Debunking the Myths of High-Quality Curriculum Adoption

As a veteran educator of over 25 years, I know that curriculum can make a monumental difference for teachers and students. There have been many reports in recent years that revealed that educators are increasingly using their own instructional materials, often finding resources and lessons from places like Google, TeachersPayTeachers, and Pinterest. Research has also shown that these resources are not all high-quality or aligned to the standards. The adoption and implementation of a high-quality curriculum helps alleviate the need for teachers to search for materials on their own and ensures the instruction being delivered is aligned to the high expectations we have in place for students.

Transitioning to a new curriculum is sometimes a hard shift for educators. Tracy Crow, Director of Communications at Learning Forward, states “Teachers value the opportunity that developing lessons gives them to tailor instruction for the students in the room and create engaging and unique learning experiences. Teachers also know better than anyone the specific needs and interests of the students in the classroom on any given day.” A high-quality curriculum should provide teachers with rigorous lessons and materials, as well as allow room for teachers to tailor those to best fit the needs of their students.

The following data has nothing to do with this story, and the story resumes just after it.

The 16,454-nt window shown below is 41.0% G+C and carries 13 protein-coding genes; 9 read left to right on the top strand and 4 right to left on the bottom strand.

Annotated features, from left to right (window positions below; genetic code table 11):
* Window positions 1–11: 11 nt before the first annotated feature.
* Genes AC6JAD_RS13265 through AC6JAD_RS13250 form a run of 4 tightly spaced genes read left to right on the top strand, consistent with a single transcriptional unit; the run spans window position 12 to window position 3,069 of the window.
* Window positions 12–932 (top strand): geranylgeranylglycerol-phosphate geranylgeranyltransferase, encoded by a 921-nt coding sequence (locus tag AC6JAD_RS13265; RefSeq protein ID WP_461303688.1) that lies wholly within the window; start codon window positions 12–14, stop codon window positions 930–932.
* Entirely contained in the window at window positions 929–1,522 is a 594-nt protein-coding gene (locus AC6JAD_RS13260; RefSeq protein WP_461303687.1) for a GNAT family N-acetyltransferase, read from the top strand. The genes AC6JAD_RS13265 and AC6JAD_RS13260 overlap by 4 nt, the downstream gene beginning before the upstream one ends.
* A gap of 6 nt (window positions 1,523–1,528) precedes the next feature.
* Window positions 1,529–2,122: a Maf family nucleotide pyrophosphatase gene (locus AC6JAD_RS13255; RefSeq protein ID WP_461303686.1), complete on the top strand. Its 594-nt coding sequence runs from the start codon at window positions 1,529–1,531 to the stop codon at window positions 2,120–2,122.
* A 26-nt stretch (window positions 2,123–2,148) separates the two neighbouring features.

There is widespread agreement that many districts are not currently using high-quality, aligned curriculum or providing the instructional support that teachers need to deliver aligned instruction. When districts seek to improve classroom instruction and student outcomes, one of the most impactful ways is to adopt curriculum that is better aligned to the state standards and has the supports teachers need to deliver effective instruction.  

Selecting and implementing high-quality curriculum is not easy. There are several misperceptions that exist that often make it seem like a scary and risky task. It is time to debunk some of these myths.

Myth 1: A high-quality curriculum will solve everything.

The adoption of high-quality curriculum is not a magic pill. For curriculum to be effective, schools must first understand what kind of materials will best serve their students and how it should be rolled out to teachers. It is critical that schools and districts support teachers in adjusting to, understanding, and implementing the new materials in their classrooms. True impact in the classroom only comes when we support teachers in understanding WHY these materials are high-quality and HOW to use them effectively.

Myth 2: The mark of a good teacher is being able to write your own curriculum and lesson plans.

Curriculum development is a time consuming, costly, and difficult task. At the school level, finding teachers who understand the full depth and breadth of the standards and how they can be introduced and assessed in the classroom is difficult. The adoption of an aligned curriculum does not mean teachers cannot be creative and innovative in adjusting or developing lesson plans tailored for the needs of their students, it simply lays the foundation to ensure that all students receive a high-quality education. When teachers continuously create their own materials, there is a natural discrepancy between classrooms and schools.